Basic Honey Bee Facts

Honey bees receive more attention than any other insect, but they are one of the most important to our biological system. Find out what a honey bee is and why colony collapse disorder is threatening their population and our food supply.


| May 6, 2013



Honey Bee

Honey bees are great pollinators for a variety of plants in your garden.


Photo By Fotolia/Microstockfish

Bees are one of the most important insects to us. Not only are they great garden pollinators, they maintain biological balance and recycle soil nutrients. Learn all about honey bees — from basic honey bee facts to colony collapse disorder threatening honey bee population in Bees, Wasps, and Ants (Timber Press, 2010) by Eric Grissell. The following excerpt was taken from chapter 8, "The Garden’s Pollinators: Bees."

You can purchase this book from the MOTHER EARTH NEWS store: Bees, Wasps, and Ants.

A Word or Three About the Honey Bee

If I had to single out an insect that has received more attention than any other known to humankind, I’d pick the honey bee. A simple search for “honey bee” on the internet pulls up more than 4.5 million hits. Honey bees are not just the subject of popular and scientific books for both adults and juveniles, papers in scientific journals, and endless newspaper articles about killer bees or disappearing bees, but references to honey bees are made in movies, epigrams, poetry, ballads, songs, and mythologies. Then there are all the familiar products such as honey, wax, food, medical remedies, cosmetics, and drinks made from honey. Because this book can’t possibly compete with that mountain of information and other bee species remain antithetically orphaned, I’m severely limiting my comments about the honey bee to three main areas: what a honey bee is, some basic honey bee facts that might prove useful at your next dinner party, and why they are disappearing.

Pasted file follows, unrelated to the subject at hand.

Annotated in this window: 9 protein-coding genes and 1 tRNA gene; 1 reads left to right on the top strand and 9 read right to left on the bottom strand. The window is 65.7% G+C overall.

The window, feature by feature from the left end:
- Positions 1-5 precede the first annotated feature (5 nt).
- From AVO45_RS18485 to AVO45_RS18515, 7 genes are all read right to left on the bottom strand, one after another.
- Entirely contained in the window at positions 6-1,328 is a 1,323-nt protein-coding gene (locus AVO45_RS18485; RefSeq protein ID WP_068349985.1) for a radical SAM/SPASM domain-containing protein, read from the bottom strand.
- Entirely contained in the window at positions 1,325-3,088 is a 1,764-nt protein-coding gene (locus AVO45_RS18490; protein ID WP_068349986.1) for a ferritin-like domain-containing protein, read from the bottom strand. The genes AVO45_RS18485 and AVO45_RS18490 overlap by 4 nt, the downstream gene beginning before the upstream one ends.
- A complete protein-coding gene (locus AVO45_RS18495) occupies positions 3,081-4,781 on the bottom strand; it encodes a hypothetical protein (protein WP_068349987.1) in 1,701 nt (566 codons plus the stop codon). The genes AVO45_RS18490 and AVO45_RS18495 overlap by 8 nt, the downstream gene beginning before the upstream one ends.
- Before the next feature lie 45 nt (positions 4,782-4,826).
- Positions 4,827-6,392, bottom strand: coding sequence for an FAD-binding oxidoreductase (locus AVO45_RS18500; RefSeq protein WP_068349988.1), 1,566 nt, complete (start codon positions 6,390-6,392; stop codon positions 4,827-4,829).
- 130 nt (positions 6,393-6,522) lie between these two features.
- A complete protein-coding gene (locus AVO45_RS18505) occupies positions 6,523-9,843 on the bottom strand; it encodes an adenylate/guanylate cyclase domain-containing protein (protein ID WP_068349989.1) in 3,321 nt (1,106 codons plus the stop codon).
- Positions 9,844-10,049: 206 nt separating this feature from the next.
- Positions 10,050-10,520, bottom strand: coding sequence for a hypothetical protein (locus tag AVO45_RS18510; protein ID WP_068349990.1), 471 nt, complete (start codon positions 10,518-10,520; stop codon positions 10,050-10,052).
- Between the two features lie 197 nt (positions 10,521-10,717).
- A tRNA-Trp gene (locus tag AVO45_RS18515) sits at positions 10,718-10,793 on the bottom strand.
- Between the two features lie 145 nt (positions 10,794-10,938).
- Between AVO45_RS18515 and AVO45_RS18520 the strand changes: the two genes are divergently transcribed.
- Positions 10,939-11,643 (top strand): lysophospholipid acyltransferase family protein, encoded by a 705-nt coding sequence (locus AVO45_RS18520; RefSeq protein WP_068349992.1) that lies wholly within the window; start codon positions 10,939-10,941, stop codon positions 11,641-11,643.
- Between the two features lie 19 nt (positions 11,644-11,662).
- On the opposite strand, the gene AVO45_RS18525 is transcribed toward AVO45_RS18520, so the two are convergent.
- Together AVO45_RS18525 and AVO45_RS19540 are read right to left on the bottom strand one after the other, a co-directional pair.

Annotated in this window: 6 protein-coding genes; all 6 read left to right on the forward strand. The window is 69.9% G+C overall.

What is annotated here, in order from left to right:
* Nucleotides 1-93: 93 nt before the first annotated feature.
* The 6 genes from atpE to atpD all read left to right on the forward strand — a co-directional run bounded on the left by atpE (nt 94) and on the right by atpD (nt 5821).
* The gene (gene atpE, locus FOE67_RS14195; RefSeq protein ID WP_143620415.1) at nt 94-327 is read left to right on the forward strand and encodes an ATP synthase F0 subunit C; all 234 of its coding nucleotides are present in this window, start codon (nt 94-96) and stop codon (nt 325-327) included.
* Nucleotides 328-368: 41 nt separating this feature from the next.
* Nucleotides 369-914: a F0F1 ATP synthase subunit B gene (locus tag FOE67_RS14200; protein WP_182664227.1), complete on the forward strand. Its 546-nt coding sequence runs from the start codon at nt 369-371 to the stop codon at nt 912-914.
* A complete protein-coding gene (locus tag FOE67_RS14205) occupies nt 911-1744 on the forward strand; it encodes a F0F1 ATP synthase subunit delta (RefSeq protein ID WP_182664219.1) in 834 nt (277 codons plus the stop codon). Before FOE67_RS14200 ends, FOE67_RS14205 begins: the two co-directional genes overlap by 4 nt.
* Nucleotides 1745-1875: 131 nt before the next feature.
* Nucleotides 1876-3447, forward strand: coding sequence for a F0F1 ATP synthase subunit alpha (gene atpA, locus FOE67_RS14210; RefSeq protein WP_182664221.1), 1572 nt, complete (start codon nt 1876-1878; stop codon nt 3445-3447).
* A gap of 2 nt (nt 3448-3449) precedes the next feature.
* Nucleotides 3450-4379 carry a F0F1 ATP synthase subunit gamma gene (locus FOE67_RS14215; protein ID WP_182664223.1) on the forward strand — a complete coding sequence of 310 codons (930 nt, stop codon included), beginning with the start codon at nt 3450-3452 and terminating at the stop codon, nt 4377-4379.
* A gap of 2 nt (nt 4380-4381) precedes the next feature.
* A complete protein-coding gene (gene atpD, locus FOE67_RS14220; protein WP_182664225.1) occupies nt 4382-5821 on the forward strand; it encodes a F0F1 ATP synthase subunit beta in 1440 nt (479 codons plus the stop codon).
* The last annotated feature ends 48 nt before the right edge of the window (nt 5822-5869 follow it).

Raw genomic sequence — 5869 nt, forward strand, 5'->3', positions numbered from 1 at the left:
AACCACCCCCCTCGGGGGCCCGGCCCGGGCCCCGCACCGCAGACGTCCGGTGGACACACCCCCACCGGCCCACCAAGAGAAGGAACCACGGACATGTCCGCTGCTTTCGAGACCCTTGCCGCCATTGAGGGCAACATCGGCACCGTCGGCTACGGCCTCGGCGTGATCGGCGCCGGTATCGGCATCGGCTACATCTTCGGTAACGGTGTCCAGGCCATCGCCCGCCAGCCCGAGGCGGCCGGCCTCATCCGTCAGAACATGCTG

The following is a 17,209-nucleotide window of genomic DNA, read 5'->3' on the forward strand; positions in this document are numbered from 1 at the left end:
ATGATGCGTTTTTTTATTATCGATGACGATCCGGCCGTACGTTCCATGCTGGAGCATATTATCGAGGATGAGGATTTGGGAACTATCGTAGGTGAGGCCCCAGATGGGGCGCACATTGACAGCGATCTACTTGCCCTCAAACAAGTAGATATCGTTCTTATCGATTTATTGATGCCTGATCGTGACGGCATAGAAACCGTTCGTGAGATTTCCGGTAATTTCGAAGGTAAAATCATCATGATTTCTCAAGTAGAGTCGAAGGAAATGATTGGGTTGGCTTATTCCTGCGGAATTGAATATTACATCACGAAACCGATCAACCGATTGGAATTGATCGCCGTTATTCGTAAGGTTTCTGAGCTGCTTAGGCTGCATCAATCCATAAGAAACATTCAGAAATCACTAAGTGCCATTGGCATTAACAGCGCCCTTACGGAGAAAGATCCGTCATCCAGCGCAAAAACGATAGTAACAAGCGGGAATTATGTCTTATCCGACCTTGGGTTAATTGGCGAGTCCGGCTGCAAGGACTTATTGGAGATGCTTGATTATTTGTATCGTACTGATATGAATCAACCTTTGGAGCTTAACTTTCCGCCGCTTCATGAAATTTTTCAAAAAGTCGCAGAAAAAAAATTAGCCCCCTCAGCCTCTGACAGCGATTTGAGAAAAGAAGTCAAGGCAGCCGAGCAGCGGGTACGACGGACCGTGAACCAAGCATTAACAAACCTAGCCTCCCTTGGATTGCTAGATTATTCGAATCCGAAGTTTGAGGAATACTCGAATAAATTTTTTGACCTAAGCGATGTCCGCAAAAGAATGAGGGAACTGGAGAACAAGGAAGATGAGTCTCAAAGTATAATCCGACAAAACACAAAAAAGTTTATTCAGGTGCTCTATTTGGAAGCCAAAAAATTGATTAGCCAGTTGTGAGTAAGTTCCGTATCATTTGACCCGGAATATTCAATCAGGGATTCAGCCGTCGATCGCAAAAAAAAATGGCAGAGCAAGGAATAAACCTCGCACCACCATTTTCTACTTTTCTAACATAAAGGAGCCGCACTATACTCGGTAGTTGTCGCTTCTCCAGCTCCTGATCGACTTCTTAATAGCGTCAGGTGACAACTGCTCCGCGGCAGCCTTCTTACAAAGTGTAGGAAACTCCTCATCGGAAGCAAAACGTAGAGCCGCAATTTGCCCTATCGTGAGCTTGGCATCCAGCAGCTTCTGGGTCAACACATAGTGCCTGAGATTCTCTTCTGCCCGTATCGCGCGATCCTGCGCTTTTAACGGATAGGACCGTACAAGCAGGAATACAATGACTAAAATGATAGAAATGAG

We tend to think of “the honey bee” as a single species, without realizing that there are seven distinct species of honey bee, all of which originate in the Eastern Hemisphere. Within these species are 44 subspecies, that is, isolated geographical and often biological forms of the same species (Engel 1999). As gardeners we are most familiar with the European (or Western) honey bee (Apis mellifera), of which there are 28 subspecies.

In the Western Hemisphere, the honey bee we have known and loved for centuries is not native to our shores, but is an immigrant from Europe. Actually it’s a bit more complicated than that, because it’s at least two immigrants from Europe: the Italian subspecies (Apis mellifera ligustica) from southern Europe and the German (or Dark or Black) subspecies (Apis mellifera mellifera) from northern Europe. These forms were brought by the colonists in the early 1600s. Thomas Jefferson stated that Native Americans referred to the honey bee as “the white man’s fly” because it preceded the advance of colonists across the continent (cited from Engel 1999). Several centuries later the Carniolan honey bee (Apis mellifera carnica) was introduced from the Balkans and the Caucasian honey bee (Apis mellifera caucasica) from the Caucasus. In recent times, things took a decidedly more confusing and malevolent turn. Enter the dreaded killer bee.





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